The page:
Such expressions as that famous one of Linnæus, and which we often meet with in a more or less concealed form, that the characters do not make the genus, but that the genus gives the characters, seem to imply that something more is included in our classification, than mere resemblance. I believe that something more is included; and that propinquity of descent,—the only known cause of the similarity of organic beings,—is the bond, hidden as it is by various degrees of modification, which is partially revealed to us by our classifications (Darwin, 1859, p. 413f).

Sunday, 28 March 2010

Awareness in Classification 1

Our recent post reveals a few things we believe are simply misunderstandings:
    1) Paraphyletic groups and their reality
    2) Taxa descending from other taxa
    3) Phylocode adjustements to make taxa monophyletic.
Let's change to a more general issue, that of invertebrates. Are invertebrates real? No. Wikipedia begins:
    "An invertebrate is an animal without a backbone. The group includes 95% of all animal species - all animals except those in the Chordate subphylum Vertebrata..."
Can invertebrates be defined? Yes. We could list all taxa that are included within and then list as absent all the characters vertebrates have: "An invertebrate is an animal without a backbone" -- but anything can be so defined. Are invertebrates monophyletic? No. They are paraphyletic, they exclude vertebrates. But if we include vertebrates within them, then do they become monophyletic? Yes, but then that is chordates. Are vertebrates descended from invertebrates? It's a nonsense question as invertebrates do not exist in any meaningful way - from nothing comes something?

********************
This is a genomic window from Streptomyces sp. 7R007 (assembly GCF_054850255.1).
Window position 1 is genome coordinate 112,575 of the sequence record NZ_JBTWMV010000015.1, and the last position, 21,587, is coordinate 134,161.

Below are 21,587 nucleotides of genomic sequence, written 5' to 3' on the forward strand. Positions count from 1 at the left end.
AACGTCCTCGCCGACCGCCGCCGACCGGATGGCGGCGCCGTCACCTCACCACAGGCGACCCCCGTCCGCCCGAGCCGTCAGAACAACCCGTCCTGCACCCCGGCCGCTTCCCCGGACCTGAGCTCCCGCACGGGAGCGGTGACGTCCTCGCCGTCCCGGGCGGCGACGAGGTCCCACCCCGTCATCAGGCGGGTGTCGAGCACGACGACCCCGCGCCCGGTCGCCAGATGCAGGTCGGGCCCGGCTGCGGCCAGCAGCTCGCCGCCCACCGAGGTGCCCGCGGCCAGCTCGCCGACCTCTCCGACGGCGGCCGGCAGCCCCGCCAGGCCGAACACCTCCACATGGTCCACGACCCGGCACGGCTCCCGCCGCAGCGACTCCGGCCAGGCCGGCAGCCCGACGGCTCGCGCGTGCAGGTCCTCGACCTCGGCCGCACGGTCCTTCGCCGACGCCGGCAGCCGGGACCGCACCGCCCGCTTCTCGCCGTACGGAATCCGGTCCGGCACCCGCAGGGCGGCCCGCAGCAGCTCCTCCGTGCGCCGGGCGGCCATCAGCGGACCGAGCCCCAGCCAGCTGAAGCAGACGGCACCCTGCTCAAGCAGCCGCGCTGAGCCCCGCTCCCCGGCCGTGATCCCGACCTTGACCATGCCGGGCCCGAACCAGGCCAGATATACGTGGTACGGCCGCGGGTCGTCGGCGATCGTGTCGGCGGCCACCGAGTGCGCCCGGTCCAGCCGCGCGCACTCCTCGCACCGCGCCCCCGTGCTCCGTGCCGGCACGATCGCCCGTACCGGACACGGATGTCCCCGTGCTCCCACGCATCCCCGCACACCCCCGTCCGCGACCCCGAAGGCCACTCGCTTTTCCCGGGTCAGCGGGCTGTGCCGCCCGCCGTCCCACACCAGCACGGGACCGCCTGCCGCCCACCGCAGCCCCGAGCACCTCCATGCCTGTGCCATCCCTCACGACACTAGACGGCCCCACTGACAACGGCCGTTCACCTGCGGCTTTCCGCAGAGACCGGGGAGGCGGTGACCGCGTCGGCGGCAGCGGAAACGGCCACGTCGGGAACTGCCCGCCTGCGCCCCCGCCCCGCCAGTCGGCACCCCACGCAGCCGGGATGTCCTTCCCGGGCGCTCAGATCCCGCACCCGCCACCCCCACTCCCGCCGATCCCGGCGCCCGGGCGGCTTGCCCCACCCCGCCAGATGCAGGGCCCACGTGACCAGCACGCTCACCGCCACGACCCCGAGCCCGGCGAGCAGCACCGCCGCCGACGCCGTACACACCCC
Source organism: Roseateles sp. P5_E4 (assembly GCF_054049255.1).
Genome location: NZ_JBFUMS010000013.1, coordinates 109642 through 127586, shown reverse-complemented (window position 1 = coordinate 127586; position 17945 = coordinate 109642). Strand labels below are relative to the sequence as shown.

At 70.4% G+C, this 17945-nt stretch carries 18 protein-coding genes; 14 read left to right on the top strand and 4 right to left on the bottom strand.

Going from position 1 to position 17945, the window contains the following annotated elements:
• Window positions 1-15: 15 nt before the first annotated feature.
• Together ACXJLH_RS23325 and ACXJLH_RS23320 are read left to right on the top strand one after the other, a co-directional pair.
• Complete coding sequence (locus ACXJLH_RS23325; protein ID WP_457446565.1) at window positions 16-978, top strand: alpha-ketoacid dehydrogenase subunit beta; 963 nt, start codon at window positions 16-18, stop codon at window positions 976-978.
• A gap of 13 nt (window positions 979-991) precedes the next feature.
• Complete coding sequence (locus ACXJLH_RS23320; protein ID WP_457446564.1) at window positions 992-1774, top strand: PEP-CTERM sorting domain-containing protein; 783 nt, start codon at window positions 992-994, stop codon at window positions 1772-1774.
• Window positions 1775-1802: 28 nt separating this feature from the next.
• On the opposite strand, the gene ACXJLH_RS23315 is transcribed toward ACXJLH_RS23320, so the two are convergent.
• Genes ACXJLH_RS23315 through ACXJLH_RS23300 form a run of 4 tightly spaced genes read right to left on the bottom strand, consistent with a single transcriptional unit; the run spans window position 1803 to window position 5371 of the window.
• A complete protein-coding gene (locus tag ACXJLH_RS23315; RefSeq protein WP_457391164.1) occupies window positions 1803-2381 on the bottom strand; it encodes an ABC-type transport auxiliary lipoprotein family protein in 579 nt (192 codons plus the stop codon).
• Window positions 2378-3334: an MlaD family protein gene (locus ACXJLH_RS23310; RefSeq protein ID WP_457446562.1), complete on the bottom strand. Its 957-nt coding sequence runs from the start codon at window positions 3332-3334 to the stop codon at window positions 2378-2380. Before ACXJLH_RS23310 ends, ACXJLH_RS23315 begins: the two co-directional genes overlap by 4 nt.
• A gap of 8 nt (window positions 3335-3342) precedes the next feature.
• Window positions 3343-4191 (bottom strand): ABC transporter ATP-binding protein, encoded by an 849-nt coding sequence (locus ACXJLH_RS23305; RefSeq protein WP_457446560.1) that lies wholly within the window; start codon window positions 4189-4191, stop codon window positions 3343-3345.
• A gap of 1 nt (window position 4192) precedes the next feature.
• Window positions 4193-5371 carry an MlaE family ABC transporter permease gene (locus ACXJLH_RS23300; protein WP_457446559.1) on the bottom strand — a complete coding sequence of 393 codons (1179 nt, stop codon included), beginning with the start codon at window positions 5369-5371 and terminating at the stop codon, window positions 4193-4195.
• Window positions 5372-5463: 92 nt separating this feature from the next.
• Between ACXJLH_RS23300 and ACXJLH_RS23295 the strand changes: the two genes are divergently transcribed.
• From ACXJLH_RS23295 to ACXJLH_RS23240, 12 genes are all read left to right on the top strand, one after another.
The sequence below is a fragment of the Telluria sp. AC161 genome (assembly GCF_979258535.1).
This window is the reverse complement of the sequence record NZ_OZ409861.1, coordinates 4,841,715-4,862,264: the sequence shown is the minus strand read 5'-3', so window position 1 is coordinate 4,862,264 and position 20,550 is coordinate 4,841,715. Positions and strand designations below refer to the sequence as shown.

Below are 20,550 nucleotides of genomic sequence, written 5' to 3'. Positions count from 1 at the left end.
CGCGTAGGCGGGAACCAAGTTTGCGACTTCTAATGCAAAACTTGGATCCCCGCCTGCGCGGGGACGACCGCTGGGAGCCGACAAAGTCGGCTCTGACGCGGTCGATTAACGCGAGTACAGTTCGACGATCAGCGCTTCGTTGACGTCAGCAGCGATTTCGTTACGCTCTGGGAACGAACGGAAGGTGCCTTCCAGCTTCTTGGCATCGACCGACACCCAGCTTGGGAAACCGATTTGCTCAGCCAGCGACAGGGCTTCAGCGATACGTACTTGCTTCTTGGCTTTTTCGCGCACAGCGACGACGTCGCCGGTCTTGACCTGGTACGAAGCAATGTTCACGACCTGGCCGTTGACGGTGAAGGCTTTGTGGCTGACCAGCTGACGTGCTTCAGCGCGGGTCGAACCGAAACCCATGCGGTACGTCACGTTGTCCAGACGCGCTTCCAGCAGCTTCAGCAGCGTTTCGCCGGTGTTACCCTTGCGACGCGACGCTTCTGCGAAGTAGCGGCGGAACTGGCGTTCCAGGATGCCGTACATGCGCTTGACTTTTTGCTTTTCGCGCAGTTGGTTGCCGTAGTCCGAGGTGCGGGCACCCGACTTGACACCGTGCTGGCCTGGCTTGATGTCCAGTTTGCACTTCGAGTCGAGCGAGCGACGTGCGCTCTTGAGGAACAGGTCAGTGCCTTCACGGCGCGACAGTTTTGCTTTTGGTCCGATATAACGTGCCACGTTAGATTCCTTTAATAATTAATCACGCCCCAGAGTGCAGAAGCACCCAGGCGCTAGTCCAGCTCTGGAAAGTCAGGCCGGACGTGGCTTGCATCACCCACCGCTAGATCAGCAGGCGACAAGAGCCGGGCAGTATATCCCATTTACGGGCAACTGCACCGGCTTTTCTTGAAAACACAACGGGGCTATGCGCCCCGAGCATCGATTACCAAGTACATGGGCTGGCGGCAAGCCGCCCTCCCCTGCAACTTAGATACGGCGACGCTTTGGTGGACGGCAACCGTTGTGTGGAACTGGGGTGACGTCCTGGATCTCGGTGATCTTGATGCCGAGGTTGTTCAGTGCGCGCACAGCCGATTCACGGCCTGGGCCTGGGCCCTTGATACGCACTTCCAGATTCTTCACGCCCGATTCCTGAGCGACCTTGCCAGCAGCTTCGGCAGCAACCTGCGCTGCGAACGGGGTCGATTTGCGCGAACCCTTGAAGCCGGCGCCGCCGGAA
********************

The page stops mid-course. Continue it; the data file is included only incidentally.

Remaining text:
Now, replace the terms 'invertebrate' for 'dinosaur' and 'vertebrate' for 'bird'.

To say dinosaurs are amniotes is like saying invertebrates are animals. Both true but neither telling us what dinosaurs actually are (lots of thing are amniotes). Are dinosaurs monophyletic? Are inverterbrates monophyletic?

1 comment:

Michael said...

"Now, replace the terms 'invertebrate' for 'dinosaur' and 'vertebrate' for 'bird'."

Unfortunately, what your vertebrate/invertebrate scheme is analogous to is not bird/dinosaur but bird/non-avian dinosaur or human/non-human ape. Bird/dinosaur is really no more bothersome than titanosaur/dinosaur. These aren't confusing if you keep your contexts straight, and any words are confusing if you don't, because words, at least those that don't exist solely within some one particular jargon, have multiple meanings.

"To say dinosaurs are amniotes is like saying invertebrates are animals. Both true but neither telling us what dinosaurs actually are (lots of thing are amniotes)."

Here you are confusing description and definition. 'Dinosaurs are amniotes' is descriptive of dinosaurs (like 'dinosaurs can be seen with the naked eye') but not definitional. Some descriptions may be sufficiently precise as to be definitions for things like groups of animals, but that's not usually the case. As long as you grasp the context, that one is describing not defining, I don't see a real problem, or at least not one that is beyond what plagues any naturally developing language.